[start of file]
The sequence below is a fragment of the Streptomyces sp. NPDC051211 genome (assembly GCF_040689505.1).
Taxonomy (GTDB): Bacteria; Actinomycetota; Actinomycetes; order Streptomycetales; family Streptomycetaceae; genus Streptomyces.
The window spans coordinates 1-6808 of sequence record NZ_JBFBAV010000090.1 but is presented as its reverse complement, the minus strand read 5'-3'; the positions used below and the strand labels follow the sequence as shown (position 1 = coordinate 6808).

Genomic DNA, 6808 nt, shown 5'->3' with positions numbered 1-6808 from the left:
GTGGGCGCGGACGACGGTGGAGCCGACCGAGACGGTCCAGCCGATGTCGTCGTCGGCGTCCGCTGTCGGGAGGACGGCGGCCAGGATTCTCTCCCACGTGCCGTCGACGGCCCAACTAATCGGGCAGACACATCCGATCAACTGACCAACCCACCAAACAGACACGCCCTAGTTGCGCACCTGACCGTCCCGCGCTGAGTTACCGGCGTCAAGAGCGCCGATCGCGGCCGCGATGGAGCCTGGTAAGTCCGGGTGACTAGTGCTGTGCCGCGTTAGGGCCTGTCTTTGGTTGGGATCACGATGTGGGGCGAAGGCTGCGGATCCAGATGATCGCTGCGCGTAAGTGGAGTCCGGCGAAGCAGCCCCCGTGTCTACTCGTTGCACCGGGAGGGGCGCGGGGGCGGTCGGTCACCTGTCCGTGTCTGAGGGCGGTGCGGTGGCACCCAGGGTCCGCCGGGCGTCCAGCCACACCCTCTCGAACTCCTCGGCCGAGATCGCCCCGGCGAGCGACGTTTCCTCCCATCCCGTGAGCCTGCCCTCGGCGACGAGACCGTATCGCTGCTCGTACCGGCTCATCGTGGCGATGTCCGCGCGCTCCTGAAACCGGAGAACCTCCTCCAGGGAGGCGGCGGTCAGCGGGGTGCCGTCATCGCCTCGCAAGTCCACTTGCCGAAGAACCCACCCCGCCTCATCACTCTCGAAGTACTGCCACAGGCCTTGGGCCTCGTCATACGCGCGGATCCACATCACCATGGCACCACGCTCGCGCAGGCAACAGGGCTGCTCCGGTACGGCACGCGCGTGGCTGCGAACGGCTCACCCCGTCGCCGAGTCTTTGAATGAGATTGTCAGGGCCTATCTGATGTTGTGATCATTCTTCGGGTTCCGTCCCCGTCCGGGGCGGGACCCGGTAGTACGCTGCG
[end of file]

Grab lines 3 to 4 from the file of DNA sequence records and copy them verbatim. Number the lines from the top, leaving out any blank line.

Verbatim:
The window spans coordinates 1-6808 of sequence record NZ_JBFBAV010000090.1 but is presented as its reverse complement, the minus strand read 5'-3'; the positions used below and the strand labels follow the sequence as shown (position 1 = coordinate 6808).

Genomic DNA, 6808 nt, shown 5'->3' with positions numbered 1-6808 from the left: